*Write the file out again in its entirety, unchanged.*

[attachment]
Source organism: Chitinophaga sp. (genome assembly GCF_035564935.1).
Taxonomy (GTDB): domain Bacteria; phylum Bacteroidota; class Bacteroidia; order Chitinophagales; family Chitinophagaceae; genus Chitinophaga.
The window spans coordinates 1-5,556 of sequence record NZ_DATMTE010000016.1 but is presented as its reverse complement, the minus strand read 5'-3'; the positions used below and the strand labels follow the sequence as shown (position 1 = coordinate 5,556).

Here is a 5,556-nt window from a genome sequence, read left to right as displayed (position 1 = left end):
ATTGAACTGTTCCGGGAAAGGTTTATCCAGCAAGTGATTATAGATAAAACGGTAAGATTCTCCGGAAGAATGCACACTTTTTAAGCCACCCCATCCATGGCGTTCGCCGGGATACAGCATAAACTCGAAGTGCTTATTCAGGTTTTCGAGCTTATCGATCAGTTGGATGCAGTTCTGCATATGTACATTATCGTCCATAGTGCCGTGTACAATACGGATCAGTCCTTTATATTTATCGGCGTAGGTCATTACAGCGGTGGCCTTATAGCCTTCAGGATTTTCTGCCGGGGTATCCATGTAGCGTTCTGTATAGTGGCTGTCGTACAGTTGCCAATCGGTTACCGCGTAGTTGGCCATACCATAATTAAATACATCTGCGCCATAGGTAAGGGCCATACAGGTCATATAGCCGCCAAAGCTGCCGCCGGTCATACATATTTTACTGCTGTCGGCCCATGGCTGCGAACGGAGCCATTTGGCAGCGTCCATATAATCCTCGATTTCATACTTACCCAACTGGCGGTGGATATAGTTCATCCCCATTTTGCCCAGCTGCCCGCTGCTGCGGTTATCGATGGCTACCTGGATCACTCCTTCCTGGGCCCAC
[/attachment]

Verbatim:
Source organism: Chitinophaga sp. (genome assembly GCF_035564935.1).
Taxonomy (GTDB): domain Bacteria; phylum Bacteroidota; class Bacteroidia; order Chitinophagales; family Chitinophagaceae; genus Chitinophaga.
The window spans coordinates 1-5,556 of sequence record NZ_DATMTE010000016.1 but is presented as its reverse complement, the minus strand read 5'-3'; the positions used below and the strand labels follow the sequence as shown (position 1 = coordinate 5,556).

Here is a 5,556-nt window from a genome sequence, read left to right as displayed (position 1 = left end):
ATTGAACTGTTCCGGGAAAGGTTTATCCAGCAAGTGATTATAGATAAAACGGTAAGATTCTCCGGAAGAATGCACACTTTTTAAGCCACCCCATCCATGGCGTTCGCCGGGATACAGCATAAACTCGAAGTGCTTATTCAGGTTTTCGAGCTTATCGATCAGTTGGATGCAGTTCTGCATATGTACATTATCGTCCATAGTGCCGTGTACAATACGGATCAGTCCTTTATATTTATCGGCGTAGGTCATTACAGCGGTGGCCTTATAGCCTTCAGGATTTTCTGCCGGGGTATCCATGTAGCGTTCTGTATAGTGGCTGTCGTACAGTTGCCAATCGGTTACCGCGTAGTTGGCCATACCATAATTAAATACATCTGCGCCATAGGTAAGGGCCATACAGGTCATATAGCCGCCAAAGCTGCCGCCGGTCATACATATTTTACTGCTGTCGGCCCATGGCTGCGAACGGAGCCATTTGGCAGCGTCCATATAATCCTCGATTTCATACTTACCCAACTGGCGGTGGATATAGTTCATCCCCATTTTGCCCAGCTGCCCGCTGCTGCGGTTATCGATGGCTACCTGGATCACTCCTTCCTGGGCCCAC